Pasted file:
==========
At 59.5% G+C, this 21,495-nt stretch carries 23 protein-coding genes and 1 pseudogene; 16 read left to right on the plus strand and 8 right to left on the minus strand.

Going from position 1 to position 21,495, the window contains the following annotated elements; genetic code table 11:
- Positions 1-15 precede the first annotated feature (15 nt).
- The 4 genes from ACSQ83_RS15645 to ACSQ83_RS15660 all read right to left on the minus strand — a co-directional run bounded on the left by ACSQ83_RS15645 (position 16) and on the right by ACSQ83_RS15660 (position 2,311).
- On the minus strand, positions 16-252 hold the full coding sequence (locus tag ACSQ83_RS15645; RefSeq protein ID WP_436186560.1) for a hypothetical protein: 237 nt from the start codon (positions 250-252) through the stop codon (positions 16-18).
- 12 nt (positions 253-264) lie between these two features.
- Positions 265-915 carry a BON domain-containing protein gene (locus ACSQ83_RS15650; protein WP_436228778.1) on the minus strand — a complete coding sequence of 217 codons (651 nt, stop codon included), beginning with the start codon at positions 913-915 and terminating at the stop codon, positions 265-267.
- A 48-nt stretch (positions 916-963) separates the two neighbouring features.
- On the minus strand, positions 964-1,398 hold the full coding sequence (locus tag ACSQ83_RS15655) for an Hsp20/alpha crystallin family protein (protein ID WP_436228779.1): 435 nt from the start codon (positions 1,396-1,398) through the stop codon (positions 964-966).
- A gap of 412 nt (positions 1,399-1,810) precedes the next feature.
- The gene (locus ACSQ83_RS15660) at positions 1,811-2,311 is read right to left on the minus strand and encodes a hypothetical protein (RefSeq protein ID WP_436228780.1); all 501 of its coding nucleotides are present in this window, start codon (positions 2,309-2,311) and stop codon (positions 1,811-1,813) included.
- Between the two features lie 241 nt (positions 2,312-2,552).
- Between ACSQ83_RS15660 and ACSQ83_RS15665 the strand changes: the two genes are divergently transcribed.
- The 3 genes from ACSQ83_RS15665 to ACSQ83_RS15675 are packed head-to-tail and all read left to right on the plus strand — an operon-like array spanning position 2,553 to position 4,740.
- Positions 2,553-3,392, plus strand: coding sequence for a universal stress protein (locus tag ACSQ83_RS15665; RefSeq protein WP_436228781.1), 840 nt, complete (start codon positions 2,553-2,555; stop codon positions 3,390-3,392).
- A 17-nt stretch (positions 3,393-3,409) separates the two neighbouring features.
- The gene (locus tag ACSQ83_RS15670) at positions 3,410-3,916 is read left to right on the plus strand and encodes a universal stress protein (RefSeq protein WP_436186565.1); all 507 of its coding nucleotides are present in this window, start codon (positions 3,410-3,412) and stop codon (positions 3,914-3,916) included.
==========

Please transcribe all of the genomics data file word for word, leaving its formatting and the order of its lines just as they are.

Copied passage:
At 59.5% G+C, this 21,495-nt stretch carries 23 protein-coding genes and 1 pseudogene; 16 read left to right on the plus strand and 8 right to left on the minus strand.

Going from position 1 to position 21,495, the window contains the following annotated elements; genetic code table 11:
- Positions 1-15 precede the first annotated feature (15 nt).
- The 4 genes from ACSQ83_RS15645 to ACSQ83_RS15660 all read right to left on the minus strand — a co-directional run bounded on the left by ACSQ83_RS15645 (position 16) and on the right by ACSQ83_RS15660 (position 2,311).
- On the minus strand, positions 16-252 hold the full coding sequence (locus tag ACSQ83_RS15645; RefSeq protein ID WP_436186560.1) for a hypothetical protein: 237 nt from the start codon (positions 250-252) through the stop codon (positions 16-18).
- 12 nt (positions 253-264) lie between these two features.
- Positions 265-915 carry a BON domain-containing protein gene (locus ACSQ83_RS15650; protein WP_436228778.1) on the minus strand — a complete coding sequence of 217 codons (651 nt, stop codon included), beginning with the start codon at positions 913-915 and terminating at the stop codon, positions 265-267.
- A 48-nt stretch (positions 916-963) separates the two neighbouring features.
- On the minus strand, positions 964-1,398 hold the full coding sequence (locus tag ACSQ83_RS15655) for an Hsp20/alpha crystallin family protein (protein ID WP_436228779.1): 435 nt from the start codon (positions 1,396-1,398) through the stop codon (positions 964-966).
- A gap of 412 nt (positions 1,399-1,810) precedes the next feature.
- The gene (locus ACSQ83_RS15660) at positions 1,811-2,311 is read right to left on the minus strand and encodes a hypothetical protein (RefSeq protein ID WP_436228780.1); all 501 of its coding nucleotides are present in this window, start codon (positions 2,309-2,311) and stop codon (positions 1,811-1,813) included.
- Between the two features lie 241 nt (positions 2,312-2,552).
- Between ACSQ83_RS15660 and ACSQ83_RS15665 the strand changes: the two genes are divergently transcribed.
- The 3 genes from ACSQ83_RS15665 to ACSQ83_RS15675 are packed head-to-tail and all read left to right on the plus strand — an operon-like array spanning position 2,553 to position 4,740.
- Positions 2,553-3,392, plus strand: coding sequence for a universal stress protein (locus tag ACSQ83_RS15665; RefSeq protein WP_436228781.1), 840 nt, complete (start codon positions 2,553-2,555; stop codon positions 3,390-3,392).
- A 17-nt stretch (positions 3,393-3,409) separates the two neighbouring features.
- The gene (locus tag ACSQ83_RS15670) at positions 3,410-3,916 is read left to right on the plus strand and encodes a universal stress protein (RefSeq protein WP_436186565.1); all 507 of its coding nucleotides are present in this window, start codon (positions 3,410-3,412) and stop codon (positions 3,914-3,916) included.